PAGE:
Several months ago, I saw a photo on Pinterest claiming that dates helped with labour. Right away, I was intrigued. I like dates and, unlike the above options, they’re a common food that surely couldn’t have any concerns or side effects associated with them.

Looking into, I found there’s even a study published in the Journal of Obstetrics and Gynaecology proving dates advantages for pregnancy. Dates seem to mimic the hormone oxytocin and made it less likely for women to require medication to start labour or help it progress. Dates are also a good source of fiber, iron, folate, Vitamin K, magnesium and potassium.

The recommendation is to eat six dates daily during your pregnancy, but especially during the last trimester. Dates are available in several forms in your grocery store—fresh, dried, etc—and can be easily used in baking or cooking. Add them to your cereal in the morning, or to a bowl of yogurt and fruit (my mom often did this!), or have them for an afternoon snack when you need an energy boost.

Did these natural ways to prepare your body for labour work?

I can’t remember exactly when I started taking each of these, but by my third trimester I was having each one daily. Did it help? I think so:

  • Pearl was born exactly on her due date (even though Lily and Jade were born a week and two weeks after their due dates)
  • Pearl’s labour was roughly two hours shorter than any of my other labours (eight hours instead of ten hours)
  • My postpartum bleeding and cramping seemed to be less after this birth than my last births (despite friends assuring me that afterbirth pains get worse with each baby)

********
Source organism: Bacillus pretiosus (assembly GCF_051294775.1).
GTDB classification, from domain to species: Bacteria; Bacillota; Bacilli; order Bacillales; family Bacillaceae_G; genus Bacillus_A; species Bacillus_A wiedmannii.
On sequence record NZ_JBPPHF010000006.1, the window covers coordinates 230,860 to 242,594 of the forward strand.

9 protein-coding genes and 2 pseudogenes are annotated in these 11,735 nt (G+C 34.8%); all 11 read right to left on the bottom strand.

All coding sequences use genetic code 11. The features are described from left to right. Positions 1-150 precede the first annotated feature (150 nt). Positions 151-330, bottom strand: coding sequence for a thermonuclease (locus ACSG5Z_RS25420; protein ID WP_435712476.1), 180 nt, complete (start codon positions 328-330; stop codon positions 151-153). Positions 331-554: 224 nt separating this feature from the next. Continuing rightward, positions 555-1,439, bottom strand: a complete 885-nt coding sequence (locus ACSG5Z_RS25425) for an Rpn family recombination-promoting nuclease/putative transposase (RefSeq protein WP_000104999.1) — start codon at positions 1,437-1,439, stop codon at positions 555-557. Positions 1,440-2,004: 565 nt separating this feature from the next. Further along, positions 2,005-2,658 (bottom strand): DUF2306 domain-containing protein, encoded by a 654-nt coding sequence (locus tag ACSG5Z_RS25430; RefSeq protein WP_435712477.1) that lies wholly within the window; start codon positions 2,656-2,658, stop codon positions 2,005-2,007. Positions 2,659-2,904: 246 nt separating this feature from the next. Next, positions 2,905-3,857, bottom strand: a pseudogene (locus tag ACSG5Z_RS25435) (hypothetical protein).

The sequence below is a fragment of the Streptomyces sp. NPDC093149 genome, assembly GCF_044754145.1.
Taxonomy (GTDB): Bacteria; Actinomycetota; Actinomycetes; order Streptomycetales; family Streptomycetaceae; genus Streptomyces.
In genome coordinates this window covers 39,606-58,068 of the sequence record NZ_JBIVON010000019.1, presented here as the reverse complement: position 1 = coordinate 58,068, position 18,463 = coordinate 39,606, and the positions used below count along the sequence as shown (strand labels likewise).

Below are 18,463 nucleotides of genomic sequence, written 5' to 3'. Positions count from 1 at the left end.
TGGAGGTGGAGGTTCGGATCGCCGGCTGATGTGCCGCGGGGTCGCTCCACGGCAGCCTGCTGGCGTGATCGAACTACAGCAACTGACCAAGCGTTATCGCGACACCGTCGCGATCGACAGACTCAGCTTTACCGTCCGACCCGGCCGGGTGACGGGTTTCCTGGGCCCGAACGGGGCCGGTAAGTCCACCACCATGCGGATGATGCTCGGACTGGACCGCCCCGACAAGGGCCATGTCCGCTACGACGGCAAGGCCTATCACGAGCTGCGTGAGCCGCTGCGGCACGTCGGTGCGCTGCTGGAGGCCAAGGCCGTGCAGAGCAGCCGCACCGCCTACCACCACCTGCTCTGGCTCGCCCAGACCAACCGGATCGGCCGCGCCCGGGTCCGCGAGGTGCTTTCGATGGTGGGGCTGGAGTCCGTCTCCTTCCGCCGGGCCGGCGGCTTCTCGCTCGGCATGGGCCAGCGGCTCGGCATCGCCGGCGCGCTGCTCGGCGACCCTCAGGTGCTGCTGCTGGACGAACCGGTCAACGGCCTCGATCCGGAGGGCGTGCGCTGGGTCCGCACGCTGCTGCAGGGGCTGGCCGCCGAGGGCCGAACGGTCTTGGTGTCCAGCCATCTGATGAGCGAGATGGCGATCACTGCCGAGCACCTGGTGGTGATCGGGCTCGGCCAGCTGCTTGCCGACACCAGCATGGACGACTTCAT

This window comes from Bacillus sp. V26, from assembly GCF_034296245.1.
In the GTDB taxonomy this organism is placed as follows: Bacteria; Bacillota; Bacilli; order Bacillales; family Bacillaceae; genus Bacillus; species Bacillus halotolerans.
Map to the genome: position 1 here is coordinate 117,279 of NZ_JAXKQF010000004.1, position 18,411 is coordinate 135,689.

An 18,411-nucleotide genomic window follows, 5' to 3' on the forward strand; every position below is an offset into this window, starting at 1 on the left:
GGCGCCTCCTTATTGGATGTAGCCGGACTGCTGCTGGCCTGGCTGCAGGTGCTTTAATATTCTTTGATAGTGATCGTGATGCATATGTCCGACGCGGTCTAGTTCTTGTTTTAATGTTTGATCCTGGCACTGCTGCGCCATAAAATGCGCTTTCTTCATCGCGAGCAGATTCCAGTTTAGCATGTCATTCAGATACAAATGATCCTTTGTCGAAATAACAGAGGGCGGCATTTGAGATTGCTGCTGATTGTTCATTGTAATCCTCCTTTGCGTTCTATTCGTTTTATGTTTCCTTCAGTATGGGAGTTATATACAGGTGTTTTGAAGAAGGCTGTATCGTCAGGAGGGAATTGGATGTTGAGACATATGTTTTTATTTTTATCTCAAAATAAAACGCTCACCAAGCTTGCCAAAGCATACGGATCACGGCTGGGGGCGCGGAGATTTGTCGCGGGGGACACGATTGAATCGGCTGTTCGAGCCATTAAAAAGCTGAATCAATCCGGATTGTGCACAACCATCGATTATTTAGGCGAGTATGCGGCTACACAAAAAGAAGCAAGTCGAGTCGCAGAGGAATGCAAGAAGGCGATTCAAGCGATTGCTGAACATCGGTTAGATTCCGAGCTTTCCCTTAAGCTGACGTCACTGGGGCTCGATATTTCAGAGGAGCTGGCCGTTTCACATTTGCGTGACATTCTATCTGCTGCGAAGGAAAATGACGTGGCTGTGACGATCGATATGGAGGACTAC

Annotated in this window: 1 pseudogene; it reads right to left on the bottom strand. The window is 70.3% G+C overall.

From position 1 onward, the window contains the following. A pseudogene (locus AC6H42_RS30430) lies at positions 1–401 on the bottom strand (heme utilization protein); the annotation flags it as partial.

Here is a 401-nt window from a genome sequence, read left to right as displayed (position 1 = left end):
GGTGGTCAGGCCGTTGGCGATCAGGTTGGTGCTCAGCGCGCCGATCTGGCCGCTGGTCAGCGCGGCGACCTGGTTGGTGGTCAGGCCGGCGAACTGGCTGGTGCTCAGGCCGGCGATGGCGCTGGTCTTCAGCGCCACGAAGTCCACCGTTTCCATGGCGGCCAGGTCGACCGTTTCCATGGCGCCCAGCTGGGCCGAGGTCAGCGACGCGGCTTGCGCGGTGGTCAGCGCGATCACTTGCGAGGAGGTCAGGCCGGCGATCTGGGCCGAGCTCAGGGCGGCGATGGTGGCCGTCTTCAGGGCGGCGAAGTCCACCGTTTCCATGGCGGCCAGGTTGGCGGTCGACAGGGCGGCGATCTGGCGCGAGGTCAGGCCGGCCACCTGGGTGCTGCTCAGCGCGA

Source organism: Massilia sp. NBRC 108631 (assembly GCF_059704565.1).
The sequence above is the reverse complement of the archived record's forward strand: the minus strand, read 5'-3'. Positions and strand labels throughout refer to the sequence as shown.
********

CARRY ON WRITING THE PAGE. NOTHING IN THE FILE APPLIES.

I do recommend talking to your doctor or midwife before taking supplements or changing your diet during your pregnancy. My midwives recommended or were on board with these, but doctors may be a bit more dubious. Do your research (as I did) and make a decision based on your own intuition and circumstances. If you have any complications or concerns during your pregnancy, you may want to avoid the tea and supplements.

Have you looked for natural ways to prepare your body for labour? Have you tried raspberry leaf tea, evening primrose oil, or dates during pregnancy?

Are you closer to your due date and need more tips? Marissa from Just Simply Mom shares a few other natural ways to induce labour.

Disclaimer: I am not a medical doctor; information provided here is based only upon my own research and experience. I strongly recommend that you do your own research and speak to your care provider about what you take during your pregnancy.

Beginner's Guide to Growing Baby: Tips to Help You through All Four TrimestersLove this post? It’s one of 38 chapters in Beginner’s Guide to Growing Baby: Tips to Help You Through All Four Trimesters, a book about pregnancy, birth, and baby’s first three months. Written with my good friend Anna Eastland (mom of 8 kids!), Beginner’s Guide to Growing Baby is an honest, practical look at pregnancy and beyond. We share what’s worked for us in growing, birthing and loving thirteen babies.

Beginner’s Guide to Growing Baby is available on Amazon.